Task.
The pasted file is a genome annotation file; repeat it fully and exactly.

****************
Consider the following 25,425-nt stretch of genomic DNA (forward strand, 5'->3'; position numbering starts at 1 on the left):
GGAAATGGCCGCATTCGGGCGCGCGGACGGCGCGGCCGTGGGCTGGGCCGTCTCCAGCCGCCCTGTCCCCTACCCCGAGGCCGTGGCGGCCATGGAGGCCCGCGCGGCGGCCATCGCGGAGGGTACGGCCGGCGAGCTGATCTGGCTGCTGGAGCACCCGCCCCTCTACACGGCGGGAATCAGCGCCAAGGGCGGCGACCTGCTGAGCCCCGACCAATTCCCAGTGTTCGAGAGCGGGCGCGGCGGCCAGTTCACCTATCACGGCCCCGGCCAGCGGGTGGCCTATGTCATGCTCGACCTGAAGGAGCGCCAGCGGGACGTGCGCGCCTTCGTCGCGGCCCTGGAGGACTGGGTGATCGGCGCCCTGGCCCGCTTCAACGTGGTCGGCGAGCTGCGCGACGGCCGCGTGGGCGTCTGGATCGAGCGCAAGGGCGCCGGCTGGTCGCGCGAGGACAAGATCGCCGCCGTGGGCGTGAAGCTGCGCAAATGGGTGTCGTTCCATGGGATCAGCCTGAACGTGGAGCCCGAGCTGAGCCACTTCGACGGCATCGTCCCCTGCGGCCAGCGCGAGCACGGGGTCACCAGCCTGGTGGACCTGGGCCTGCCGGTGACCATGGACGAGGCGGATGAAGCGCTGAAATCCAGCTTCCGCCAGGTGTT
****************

Consider the following 25,425-nt stretch of genomic DNA (forward strand, 5'->3'; position numbering starts at 1 on the left):
GGAAATGGCCGCATTCGGGCGCGCGGACGGCGCGGCCGTGGGCTGGGCCGTCTCCAGCCGCCCTGTCCCCTACCCCGAGGCCGTGGCGGCCATGGAGGCCCGCGCGGCGGCCATCGCGGAGGGTACGGCCGGCGAGCTGATCTGGCTGCTGGAGCACCCGCCCCTCTACACGGCGGGAATCAGCGCCAAGGGCGGCGACCTGCTGAGCCCCGACCAATTCCCAGTGTTCGAGAGCGGGCGCGGCGGCCAGTTCACCTATCACGGCCCCGGCCAGCGGGTGGCCTATGTCATGCTCGACCTGAAGGAGCGCCAGCGGGACGTGCGCGCCTTCGTCGCGGCCCTGGAGGACTGGGTGATCGGCGCCCTGGCCCGCTTCAACGTGGTCGGCGAGCTGCGCGACGGCCGCGTGGGCGTCTGGATCGAGCGCAAGGGCGCCGGCTGGTCGCGCGAGGACAAGATCGCCGCCGTGGGCGTGAAGCTGCGCAAATGGGTGTCGTTCCATGGGATCAGCCTGAACGTGGAGCCCGAGCTGAGCCACTTCGACGGCATCGTCCCCTGCGGCCAGCGCGAGCACGGGGTCACCAGCCTGGTGGACCTGGGCCTGCCGGTGACCATGGACGAGGCGGATGAAGCGCTGAAATCCAGCTTCCGCCAGGTGTT